Conclusion

Support functions are a key focus area for financial services firms aiming to realize further efficiencies and cost savings. Geographic redeployment is an attractive tool for achieving desired results while mitigating the operational risks that can stem from suboptimal levels of headcount. A large part of the challenge is to ensure appropriate levels of training for the staff deployed to new locations.

In pursuing benefits from deployment optimization, firms should focus on:

  • Identifying attractive locations with deep labor pools, limited competition, and good infrastructure;

  • Selecting the right mix of skill and experience level by evaluating how peer firms have set up their grade pyramids in the target location;

  • Performing an annual position audit to measure the proportion of staff in high/medium/low-cost locations and gauge how these metrics are changing versus peers;

  • Evaluating optimal Target Operating Models and assessing benefits/drawbacks of the centralization of those functions operating within a shared service center;

  • Designing compensation packages to attract and retain qualified staff in desired locations;

  • Quantifying the target savings levels to be realized from location optimization. This analysis should take into account specific migration paths, as well as location-specific analysis of compensation trends.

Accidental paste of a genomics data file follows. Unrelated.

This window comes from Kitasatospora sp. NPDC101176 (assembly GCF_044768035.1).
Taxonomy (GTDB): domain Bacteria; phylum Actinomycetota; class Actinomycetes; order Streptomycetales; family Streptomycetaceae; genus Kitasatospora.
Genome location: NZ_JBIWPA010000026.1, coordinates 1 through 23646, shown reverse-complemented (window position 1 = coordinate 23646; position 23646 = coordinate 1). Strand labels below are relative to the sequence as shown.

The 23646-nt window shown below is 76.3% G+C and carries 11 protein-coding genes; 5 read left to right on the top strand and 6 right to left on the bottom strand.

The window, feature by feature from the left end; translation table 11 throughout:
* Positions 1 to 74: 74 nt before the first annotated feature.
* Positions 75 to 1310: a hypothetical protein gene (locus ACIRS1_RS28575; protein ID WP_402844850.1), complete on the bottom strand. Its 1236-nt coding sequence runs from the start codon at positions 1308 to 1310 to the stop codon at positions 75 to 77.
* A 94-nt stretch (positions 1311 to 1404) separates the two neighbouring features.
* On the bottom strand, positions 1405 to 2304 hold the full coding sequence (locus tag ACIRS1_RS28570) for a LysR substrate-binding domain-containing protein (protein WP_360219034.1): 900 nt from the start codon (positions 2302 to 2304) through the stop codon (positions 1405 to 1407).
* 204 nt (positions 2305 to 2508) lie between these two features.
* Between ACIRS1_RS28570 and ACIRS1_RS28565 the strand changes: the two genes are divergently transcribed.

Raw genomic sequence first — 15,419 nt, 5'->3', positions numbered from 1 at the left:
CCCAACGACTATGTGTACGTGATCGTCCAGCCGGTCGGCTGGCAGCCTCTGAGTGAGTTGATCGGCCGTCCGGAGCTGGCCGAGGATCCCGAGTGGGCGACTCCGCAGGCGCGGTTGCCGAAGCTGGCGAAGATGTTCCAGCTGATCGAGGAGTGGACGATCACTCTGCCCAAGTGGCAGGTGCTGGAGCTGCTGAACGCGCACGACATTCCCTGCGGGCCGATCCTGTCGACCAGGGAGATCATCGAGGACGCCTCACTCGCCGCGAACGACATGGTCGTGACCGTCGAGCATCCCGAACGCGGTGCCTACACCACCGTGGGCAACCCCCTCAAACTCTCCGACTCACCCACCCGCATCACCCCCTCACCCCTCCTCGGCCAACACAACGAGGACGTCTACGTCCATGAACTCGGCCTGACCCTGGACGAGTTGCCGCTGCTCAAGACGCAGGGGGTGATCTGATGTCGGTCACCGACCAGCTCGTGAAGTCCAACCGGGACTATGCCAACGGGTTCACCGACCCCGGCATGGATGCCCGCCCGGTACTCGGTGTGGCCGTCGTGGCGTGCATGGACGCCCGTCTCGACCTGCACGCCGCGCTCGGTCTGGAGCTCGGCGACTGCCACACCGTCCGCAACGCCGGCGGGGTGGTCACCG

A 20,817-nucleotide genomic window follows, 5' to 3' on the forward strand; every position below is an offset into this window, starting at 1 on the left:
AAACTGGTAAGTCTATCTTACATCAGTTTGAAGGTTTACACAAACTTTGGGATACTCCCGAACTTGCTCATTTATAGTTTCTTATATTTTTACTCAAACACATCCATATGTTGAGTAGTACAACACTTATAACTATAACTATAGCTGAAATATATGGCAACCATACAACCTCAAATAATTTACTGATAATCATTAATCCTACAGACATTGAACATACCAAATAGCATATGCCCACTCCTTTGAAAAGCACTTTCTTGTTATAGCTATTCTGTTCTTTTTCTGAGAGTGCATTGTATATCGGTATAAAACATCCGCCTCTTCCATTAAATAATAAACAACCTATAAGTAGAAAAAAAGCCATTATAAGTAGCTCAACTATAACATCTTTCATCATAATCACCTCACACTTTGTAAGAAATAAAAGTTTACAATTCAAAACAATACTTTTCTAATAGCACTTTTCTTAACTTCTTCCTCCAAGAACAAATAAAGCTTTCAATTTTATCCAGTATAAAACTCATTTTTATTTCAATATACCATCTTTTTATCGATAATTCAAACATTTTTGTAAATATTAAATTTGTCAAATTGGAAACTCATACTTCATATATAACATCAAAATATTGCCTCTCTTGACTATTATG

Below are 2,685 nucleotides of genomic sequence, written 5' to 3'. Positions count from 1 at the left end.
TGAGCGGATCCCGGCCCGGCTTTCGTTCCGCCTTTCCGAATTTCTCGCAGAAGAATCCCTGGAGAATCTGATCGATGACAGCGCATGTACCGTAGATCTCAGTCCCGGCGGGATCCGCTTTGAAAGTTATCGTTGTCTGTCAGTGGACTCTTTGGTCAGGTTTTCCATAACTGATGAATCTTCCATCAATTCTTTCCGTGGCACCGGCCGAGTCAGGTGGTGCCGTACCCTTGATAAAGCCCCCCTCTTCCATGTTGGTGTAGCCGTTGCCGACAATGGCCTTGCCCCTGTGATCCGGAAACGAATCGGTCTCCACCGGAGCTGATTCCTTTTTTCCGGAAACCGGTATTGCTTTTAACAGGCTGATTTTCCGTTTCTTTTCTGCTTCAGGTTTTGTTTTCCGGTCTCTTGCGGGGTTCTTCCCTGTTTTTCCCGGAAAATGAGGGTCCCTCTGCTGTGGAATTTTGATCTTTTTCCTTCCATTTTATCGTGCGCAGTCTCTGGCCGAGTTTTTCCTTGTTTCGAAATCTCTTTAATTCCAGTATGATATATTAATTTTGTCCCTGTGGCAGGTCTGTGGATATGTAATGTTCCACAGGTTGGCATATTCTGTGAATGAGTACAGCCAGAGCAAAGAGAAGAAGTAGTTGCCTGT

Ensuring that the right people are in the right locations is part of every firm’s strategy. McLagan is in a unique position to use its market leading headcount, cost and compensation information to help firms execute their location strategies with a focus on maximizing the financial benefits and future opportunities.

McLagan is the leading Performance / Reward consulting and benchmarking firm for the financial services industry. Aon Hewitt is one of the leading compensation consulting firms, helping clients ensure their pay strategy is designed and executed to meet business needs, while focusing employees on what they need to do to help the company meet its goals.